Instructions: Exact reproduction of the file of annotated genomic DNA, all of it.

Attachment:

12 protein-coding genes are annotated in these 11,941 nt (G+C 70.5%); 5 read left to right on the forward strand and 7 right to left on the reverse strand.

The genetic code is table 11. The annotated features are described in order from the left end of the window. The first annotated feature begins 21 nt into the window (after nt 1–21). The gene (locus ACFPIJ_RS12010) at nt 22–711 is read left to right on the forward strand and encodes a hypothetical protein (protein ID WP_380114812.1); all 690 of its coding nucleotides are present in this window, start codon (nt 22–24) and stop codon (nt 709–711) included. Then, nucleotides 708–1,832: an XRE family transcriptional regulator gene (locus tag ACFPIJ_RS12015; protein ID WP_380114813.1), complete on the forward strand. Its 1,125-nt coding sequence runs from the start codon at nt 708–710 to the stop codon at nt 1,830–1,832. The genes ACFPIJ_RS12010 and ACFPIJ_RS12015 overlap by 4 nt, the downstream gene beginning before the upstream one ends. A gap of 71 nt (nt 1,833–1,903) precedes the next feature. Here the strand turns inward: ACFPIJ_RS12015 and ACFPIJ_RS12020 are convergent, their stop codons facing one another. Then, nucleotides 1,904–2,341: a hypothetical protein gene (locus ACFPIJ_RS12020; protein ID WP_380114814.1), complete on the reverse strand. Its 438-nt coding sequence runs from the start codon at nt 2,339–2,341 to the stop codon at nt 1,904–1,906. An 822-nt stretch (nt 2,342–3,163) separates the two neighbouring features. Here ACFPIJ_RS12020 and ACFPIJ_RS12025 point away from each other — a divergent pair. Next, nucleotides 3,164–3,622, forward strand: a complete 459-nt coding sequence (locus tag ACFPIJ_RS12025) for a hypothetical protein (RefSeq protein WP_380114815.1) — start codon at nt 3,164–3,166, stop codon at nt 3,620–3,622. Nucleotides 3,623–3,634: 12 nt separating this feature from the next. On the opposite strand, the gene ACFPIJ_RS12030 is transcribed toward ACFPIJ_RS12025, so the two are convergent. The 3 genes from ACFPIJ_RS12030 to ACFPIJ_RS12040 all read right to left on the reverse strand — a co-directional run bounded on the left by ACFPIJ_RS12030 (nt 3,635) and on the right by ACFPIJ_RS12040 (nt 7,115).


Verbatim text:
12 protein-coding genes are annotated in these 11,941 nt (G+C 70.5%); 5 read left to right on the forward strand and 7 right to left on the reverse strand.

The genetic code is table 11. The annotated features are described in order from the left end of the window. The first annotated feature begins 21 nt into the window (after nt 1–21). The gene (locus ACFPIJ_RS12010) at nt 22–711 is read left to right on the forward strand and encodes a hypothetical protein (protein ID WP_380114812.1); all 690 of its coding nucleotides are present in this window, start codon (nt 22–24) and stop codon (nt 709–711) included. Then, nucleotides 708–1,832: an XRE family transcriptional regulator gene (locus tag ACFPIJ_RS12015; protein ID WP_380114813.1), complete on the forward strand. Its 1,125-nt coding sequence runs from the start codon at nt 708–710 to the stop codon at nt 1,830–1,832. The genes ACFPIJ_RS12010 and ACFPIJ_RS12015 overlap by 4 nt, the downstream gene beginning before the upstream one ends. A gap of 71 nt (nt 1,833–1,903) precedes the next feature. Here the strand turns inward: ACFPIJ_RS12015 and ACFPIJ_RS12020 are convergent, their stop codons facing one another. Then, nucleotides 1,904–2,341: a hypothetical protein gene (locus ACFPIJ_RS12020; protein ID WP_380114814.1), complete on the reverse strand. Its 438-nt coding sequence runs from the start codon at nt 2,339–2,341 to the stop codon at nt 1,904–1,906. An 822-nt stretch (nt 2,342–3,163) separates the two neighbouring features. Here ACFPIJ_RS12020 and ACFPIJ_RS12025 point away from each other — a divergent pair. Next, nucleotides 3,164–3,622, forward strand: a complete 459-nt coding sequence (locus tag ACFPIJ_RS12025) for a hypothetical protein (RefSeq protein WP_380114815.1) — start codon at nt 3,164–3,166, stop codon at nt 3,620–3,622. Nucleotides 3,623–3,634: 12 nt separating this feature from the next. On the opposite strand, the gene ACFPIJ_RS12030 is transcribed toward ACFPIJ_RS12025, so the two are convergent. The 3 genes from ACFPIJ_RS12030 to ACFPIJ_RS12040 all read right to left on the reverse strand — a co-directional run bounded on the left by ACFPIJ_RS12030 (nt 3,635) and on the right by ACFPIJ_RS12040 (nt 7,115).